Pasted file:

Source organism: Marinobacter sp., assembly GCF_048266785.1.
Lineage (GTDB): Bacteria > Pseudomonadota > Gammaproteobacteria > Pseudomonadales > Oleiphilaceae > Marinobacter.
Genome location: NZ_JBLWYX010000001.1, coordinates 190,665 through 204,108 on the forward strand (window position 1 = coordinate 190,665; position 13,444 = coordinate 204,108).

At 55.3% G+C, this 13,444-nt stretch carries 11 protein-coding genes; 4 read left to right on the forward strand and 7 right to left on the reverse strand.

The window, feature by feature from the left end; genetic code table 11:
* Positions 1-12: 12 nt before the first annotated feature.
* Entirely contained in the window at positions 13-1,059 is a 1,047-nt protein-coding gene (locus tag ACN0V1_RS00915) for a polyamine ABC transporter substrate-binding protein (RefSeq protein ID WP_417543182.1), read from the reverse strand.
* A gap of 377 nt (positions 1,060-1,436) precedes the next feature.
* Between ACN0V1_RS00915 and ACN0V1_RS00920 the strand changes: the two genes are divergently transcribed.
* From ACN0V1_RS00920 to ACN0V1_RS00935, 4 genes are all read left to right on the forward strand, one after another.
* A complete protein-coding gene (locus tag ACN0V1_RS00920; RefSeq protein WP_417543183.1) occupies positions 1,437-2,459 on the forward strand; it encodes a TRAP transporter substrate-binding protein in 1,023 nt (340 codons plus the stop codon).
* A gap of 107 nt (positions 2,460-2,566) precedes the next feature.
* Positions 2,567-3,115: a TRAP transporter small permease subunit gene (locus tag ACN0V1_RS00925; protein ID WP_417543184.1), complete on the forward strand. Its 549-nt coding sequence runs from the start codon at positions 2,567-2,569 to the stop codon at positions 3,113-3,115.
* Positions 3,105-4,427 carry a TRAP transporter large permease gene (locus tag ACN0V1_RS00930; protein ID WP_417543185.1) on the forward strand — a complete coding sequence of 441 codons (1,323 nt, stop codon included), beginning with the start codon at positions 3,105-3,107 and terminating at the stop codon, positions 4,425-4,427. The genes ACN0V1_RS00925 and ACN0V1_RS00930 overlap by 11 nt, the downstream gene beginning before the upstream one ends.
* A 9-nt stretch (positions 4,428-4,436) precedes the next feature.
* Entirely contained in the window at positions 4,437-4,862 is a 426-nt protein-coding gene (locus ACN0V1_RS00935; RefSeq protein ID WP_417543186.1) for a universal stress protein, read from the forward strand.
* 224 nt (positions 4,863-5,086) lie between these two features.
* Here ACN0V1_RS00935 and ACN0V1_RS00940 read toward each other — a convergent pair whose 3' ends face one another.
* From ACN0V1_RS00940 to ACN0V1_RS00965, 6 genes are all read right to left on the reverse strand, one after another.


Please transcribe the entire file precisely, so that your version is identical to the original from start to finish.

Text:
Source organism: Marinobacter sp., assembly GCF_048266785.1.
Lineage (GTDB): Bacteria > Pseudomonadota > Gammaproteobacteria > Pseudomonadales > Oleiphilaceae > Marinobacter.
Genome location: NZ_JBLWYX010000001.1, coordinates 190,665 through 204,108 on the forward strand (window position 1 = coordinate 190,665; position 13,444 = coordinate 204,108).

At 55.3% G+C, this 13,444-nt stretch carries 11 protein-coding genes; 4 read left to right on the forward strand and 7 right to left on the reverse strand.

The window, feature by feature from the left end; genetic code table 11:
* Positions 1-12: 12 nt before the first annotated feature.
* Entirely contained in the window at positions 13-1,059 is a 1,047-nt protein-coding gene (locus tag ACN0V1_RS00915) for a polyamine ABC transporter substrate-binding protein (RefSeq protein ID WP_417543182.1), read from the reverse strand.
* A gap of 377 nt (positions 1,060-1,436) precedes the next feature.
* Between ACN0V1_RS00915 and ACN0V1_RS00920 the strand changes: the two genes are divergently transcribed.
* From ACN0V1_RS00920 to ACN0V1_RS00935, 4 genes are all read left to right on the forward strand, one after another.
* A complete protein-coding gene (locus tag ACN0V1_RS00920; RefSeq protein WP_417543183.1) occupies positions 1,437-2,459 on the forward strand; it encodes a TRAP transporter substrate-binding protein in 1,023 nt (340 codons plus the stop codon).
* A gap of 107 nt (positions 2,460-2,566) precedes the next feature.
* Positions 2,567-3,115: a TRAP transporter small permease subunit gene (locus tag ACN0V1_RS00925; protein ID WP_417543184.1), complete on the forward strand. Its 549-nt coding sequence runs from the start codon at positions 2,567-2,569 to the stop codon at positions 3,113-3,115.
* Positions 3,105-4,427 carry a TRAP transporter large permease gene (locus tag ACN0V1_RS00930; protein ID WP_417543185.1) on the forward strand — a complete coding sequence of 441 codons (1,323 nt, stop codon included), beginning with the start codon at positions 3,105-3,107 and terminating at the stop codon, positions 4,425-4,427. The genes ACN0V1_RS00925 and ACN0V1_RS00930 overlap by 11 nt, the downstream gene beginning before the upstream one ends.
* A 9-nt stretch (positions 4,428-4,436) precedes the next feature.
* Entirely contained in the window at positions 4,437-4,862 is a 426-nt protein-coding gene (locus ACN0V1_RS00935; RefSeq protein ID WP_417543186.1) for a universal stress protein, read from the forward strand.
* 224 nt (positions 4,863-5,086) lie between these two features.
* Here ACN0V1_RS00935 and ACN0V1_RS00940 read toward each other — a convergent pair whose 3' ends face one another.
* From ACN0V1_RS00940 to ACN0V1_RS00965, 6 genes are all read right to left on the reverse strand, one after another.